Africans in tough at next year’s soccer World Cup


Expectations are high for the six African participants in the first International Soccer Federation (FIFA) World Cup to be played on the continent – in South Africa – next year.

However, leading soccer journalist, Simon Kuper, says Nigeria, Cameroon, Algeria, Ghana, the Ivory Coast and host country South Africa are going to be hard-pressed to fulfill the lofty hopes. The task became more difficult following last week’s draw.

The Ivory Coast is in the same group with five-time winners Brazil, Portugal and North Korea; the Cameroon is placed with the Netherlands, Japan and Denmark; Ghana has to contend with three-time winners Germany, Australia and Serbia; Algeria will oppose England, the United States and Slovenia in the first round; Nigeria will compete with two-time winners Argentina, South Korea and Greece and South Africa will entertain Mexico, France and Uruguay which won the first Cup in 1930.

“Africa is far removed from the best soccer ‘know-how’ networks and it does not have the wealth,” Ugandan-born Kuper told Share while in Toronto last week for a global soccer conference at York University. “I don’t think the problem is talent because Africa has many talented players. For soccer today, you have to know what to do with the talent and that’s about getting to Europe where there is this enormous collection of soccer ‘know-how’ from all of the continents that is being constantly polished, and learning from each other.

“If you are in the Cameroon, it’s very hard for you to access that and to know what you should be doing. So, in that way, I think that wealth and distance are a big problem for Africa…Of course, there will be expectations on African teams with the World Cup being in South Africa, but I am afraid they are not going to live up to that.”

Zaire was the first African country to qualify for the World Cup in 1974 and Cameroon (1990) and Senegal (2002) are the only two countries to have reached the quarter-finals. Ghana was the only African side to get past the first round in the last tournament in Germany three years ago.

Kuper, whose parents were born in South Africa, has spent a lot time in the republic, assessing preparations for the largest sports event to be staged in Africa.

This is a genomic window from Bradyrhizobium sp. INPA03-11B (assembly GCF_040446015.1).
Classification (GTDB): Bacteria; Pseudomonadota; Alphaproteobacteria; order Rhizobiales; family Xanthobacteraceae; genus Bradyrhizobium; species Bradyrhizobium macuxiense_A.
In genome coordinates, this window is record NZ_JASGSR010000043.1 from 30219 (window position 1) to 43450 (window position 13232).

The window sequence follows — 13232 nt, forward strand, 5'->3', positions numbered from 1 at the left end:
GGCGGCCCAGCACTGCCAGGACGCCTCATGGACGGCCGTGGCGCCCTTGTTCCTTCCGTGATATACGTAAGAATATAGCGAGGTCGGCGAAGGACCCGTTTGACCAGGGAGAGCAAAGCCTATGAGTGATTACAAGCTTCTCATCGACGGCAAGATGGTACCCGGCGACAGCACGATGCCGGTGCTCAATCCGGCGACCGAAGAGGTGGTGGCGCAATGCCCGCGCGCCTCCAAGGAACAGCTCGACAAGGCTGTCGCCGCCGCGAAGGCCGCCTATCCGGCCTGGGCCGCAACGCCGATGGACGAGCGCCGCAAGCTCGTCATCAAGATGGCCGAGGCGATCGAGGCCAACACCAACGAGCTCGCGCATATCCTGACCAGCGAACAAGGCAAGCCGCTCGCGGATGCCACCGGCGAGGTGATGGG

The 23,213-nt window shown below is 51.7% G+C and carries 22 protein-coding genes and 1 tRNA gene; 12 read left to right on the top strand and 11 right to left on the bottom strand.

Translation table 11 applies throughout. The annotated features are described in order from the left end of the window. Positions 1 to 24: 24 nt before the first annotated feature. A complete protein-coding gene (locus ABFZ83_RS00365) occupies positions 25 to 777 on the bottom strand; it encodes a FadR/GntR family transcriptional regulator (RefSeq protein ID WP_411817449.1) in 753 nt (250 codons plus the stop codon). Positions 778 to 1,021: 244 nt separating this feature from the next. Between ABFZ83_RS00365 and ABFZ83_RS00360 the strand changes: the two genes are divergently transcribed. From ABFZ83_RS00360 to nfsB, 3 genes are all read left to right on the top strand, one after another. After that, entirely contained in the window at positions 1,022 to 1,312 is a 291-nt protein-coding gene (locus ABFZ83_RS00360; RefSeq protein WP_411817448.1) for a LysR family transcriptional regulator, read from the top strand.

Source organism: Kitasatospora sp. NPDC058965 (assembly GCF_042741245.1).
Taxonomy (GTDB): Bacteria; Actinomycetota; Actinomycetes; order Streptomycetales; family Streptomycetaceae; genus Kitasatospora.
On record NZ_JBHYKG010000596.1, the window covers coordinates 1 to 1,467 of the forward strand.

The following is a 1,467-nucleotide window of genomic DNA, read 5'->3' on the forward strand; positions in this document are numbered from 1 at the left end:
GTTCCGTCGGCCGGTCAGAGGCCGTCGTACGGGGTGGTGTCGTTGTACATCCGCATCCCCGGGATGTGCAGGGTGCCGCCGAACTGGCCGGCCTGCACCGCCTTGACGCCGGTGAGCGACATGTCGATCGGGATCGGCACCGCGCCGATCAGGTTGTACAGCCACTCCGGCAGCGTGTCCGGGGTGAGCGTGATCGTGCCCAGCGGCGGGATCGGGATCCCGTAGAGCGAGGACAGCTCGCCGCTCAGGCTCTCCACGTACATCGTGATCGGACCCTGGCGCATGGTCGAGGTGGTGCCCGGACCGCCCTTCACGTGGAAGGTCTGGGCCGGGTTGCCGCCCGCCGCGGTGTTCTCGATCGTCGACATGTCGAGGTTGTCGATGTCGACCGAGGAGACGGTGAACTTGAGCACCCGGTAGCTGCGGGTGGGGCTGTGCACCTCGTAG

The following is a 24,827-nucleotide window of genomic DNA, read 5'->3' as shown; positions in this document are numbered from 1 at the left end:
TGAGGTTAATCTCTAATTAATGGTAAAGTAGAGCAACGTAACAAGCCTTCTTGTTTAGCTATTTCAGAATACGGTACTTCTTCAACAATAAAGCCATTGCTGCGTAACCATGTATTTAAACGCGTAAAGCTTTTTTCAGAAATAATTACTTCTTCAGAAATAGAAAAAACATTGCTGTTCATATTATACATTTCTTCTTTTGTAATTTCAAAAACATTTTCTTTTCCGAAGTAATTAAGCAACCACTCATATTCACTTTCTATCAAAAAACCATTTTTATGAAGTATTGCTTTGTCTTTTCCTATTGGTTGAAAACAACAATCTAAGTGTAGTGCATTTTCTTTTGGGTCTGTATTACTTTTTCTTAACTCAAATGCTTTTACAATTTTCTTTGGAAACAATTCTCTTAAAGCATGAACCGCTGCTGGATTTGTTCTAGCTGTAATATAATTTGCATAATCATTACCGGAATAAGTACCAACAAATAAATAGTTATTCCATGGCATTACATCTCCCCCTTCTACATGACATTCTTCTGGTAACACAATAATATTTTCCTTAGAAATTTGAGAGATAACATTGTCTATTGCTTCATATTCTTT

“The in-stadium experience will be fine, but I foresee transportation problems,” he said. “Security will also be an issue away from the stadiums. Things will be much policed in the grounds, but what are fans going to do on days off? There is really no place to hang around in Johannesburg and the place is empty by 9 p.m. You go to the wrong place or you get unlucky, there are going to be incidents and people will get hurt. That could damage South Africa’s reputation.”

Kuper spent nearly a year in Jamaica with his parents in the early 1970s when his father – anthropologist Dr. Adam Kuper – did field work while on attachment to the National Planning Agency in the Office of the Prime Minister.

The Caribbean is not represented at next year’s World Cup and Kuper suggests the region needs to export its players at a young age to Western Europe.

“I know this may sound like a sort of colonialist project, but you need to get them in there learning Western European soccer “know-how and buying into it”, he said. “The best soccer knowledge is there and you need to buy their coaches and send them your players. When that exchange happens, the Caribbean countries can do well. I also recommend this approach for Canada and the United States.”

Jamaica was the first English-speaking Caribbean country to participate in the World Cup in France in 1998 and Trinidad & Tobago followed in 2006. Canada last participated in the World Cup in 1986.


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